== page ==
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Teaching myself to talk

Marion, the main character in Because You Loved Me struggles with Selective Mutism, using her ‘Mute Busters’ to try to manage the social anxiety. I didn’t use Mute Busters to cope with Selective Mutism, but like Marion, I did find my own way to overcome this life-limiting condition, which until adulthood, I’d simply thought was just me being ‘weird’. 

In my earliest memories, I was afraid to speak and unsure how to connect with people. Unlike Marion, I grew up in a loving family and the mutism wasn’t trauma related, but there is a genetic element. I had a great-uncle who was mute throughout his adult life, and my sensory processing difficulties are strongly linked to Selective Mutism. 

During my early school years I rarely spoke, so had no friends. I tried to avoid drawing any attention to myself, and social situations could be incredibly difficult. However, when a new girl moved onto my street, becoming best friends with her transformed my childhood. With my friend, I was confident, sometimes loud and often mischievous –it’s called Selective Mutism, because in certain situations, we can be the loudest people in the room. 

But throughout school, basic things like answering my name in the register left me nauseous. I would leave a shop rather than have to address the shopkeeper. I developed a small group of teenage friends with whom I could be myself, but dropped a grade in two G.C.S.E.s because my pen ran out in the exams, and I couldn’t put my hand up and ask for another one!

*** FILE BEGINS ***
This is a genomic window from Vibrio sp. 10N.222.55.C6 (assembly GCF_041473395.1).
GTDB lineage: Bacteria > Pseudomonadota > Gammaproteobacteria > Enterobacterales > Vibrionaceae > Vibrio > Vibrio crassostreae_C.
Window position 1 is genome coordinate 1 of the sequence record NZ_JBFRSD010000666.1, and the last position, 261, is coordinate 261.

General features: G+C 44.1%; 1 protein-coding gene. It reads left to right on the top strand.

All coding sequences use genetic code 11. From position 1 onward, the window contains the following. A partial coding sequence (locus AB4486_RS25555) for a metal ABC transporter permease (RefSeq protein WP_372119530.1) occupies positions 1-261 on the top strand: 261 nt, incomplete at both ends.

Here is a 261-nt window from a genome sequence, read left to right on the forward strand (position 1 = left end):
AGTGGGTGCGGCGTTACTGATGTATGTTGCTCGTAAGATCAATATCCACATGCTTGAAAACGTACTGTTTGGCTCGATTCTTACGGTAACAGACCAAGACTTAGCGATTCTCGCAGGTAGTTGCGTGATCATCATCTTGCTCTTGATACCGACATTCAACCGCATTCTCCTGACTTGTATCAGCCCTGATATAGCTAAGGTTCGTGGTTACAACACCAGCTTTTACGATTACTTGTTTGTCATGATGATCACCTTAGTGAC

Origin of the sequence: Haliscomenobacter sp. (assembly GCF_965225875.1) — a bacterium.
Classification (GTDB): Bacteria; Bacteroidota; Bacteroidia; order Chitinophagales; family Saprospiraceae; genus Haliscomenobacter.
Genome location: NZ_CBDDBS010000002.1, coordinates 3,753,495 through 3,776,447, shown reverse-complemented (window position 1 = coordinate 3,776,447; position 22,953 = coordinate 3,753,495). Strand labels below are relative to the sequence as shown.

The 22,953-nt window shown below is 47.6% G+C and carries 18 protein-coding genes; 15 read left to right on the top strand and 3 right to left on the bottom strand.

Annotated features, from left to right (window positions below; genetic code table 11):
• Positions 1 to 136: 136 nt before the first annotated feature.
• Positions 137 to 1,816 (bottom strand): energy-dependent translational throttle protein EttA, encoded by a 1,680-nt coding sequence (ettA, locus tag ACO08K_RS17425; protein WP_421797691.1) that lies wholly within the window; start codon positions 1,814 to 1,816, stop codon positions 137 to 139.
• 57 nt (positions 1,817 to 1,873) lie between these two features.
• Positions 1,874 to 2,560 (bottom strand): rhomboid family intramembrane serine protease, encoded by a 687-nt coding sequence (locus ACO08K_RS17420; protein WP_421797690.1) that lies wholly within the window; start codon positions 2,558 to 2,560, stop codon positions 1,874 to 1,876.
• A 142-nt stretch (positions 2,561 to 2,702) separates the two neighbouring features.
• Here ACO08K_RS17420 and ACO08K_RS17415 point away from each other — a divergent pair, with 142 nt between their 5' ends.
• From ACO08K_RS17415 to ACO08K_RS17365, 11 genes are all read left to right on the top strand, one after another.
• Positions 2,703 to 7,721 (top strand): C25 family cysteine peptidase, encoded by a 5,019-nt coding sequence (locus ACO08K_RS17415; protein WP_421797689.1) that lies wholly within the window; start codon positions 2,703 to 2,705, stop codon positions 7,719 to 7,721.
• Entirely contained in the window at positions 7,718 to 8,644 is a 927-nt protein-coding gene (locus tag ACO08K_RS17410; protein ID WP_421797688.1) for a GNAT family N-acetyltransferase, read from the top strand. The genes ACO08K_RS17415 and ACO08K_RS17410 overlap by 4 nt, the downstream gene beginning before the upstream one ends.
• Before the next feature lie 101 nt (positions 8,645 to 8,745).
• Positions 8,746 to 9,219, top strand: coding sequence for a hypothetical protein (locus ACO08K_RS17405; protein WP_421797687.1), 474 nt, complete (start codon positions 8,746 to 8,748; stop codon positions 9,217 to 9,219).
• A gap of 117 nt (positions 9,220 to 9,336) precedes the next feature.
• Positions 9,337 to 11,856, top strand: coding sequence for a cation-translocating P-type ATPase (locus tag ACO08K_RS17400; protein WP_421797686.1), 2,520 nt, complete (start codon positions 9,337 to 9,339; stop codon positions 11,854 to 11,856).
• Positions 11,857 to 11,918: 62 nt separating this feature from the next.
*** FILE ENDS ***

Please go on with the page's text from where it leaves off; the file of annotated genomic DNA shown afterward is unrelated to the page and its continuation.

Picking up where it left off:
After becoming a mum in my early 20s, things started to improve, although the fears were still there. Health professionals and new friends thought I was depressed as I seemed so quiet. I often came across as standoffish, grumpy or uninterested until people got to know me. Basic tasks like getting the attention of a waiter or phoning a plumber caused significant stress. Going to the hairdresser was a nightmare. If I saw someone I knew in the street I would hide, unable to cope with saying hello. 

The road out of selective mutism was a long slog – these days, I generally cope well, but am not sure it will ever truly go away. The central factor in overcoming the fear was my Christian faith, believing that I am loved as I am and created as ‘me’ for a purpose. I use positive affirmations, repeating phrases to deal with the fear and shame – “I don’t have to be ashamed of who I am”.  I practiced self-kindness: “I said something stupid, but that’s ok. I don’t have to be perfect”. I also had a few sessions of voice therapy. 

I set myself the challenge to do something scary every day – make a phone call or say hello to another mum in the playground. And gradually, I started to change. Eventually I made a decision never to say no to anything simply because I felt afraid. 

I began public speaking in my thirties, and to my surprise found not only did I enjoy it, I was actually quite good! I’ve spoken at conferences, on the radio and even in a prison. It took me longer to be comfortable chatting to people I don’t know, but I’ve reached the point now where I barely think about it. If you are friendly to people, they are usually friendly back! 

Another breakthrough was teaching myself to smile. I was amazed at the positive reactions I got. 

Now in my forties, life is unrecognisable from how it used to be. I’ve learned that change is possible, even if that did start with learning to accept myself as I was. I absolutely loved helping Marion discover that in Because You Loved Me. I hope you enjoy her journey, just as much!

Because You Loved Me is out now, and you can pick up your copy here: 🇬🇧 🇺🇸

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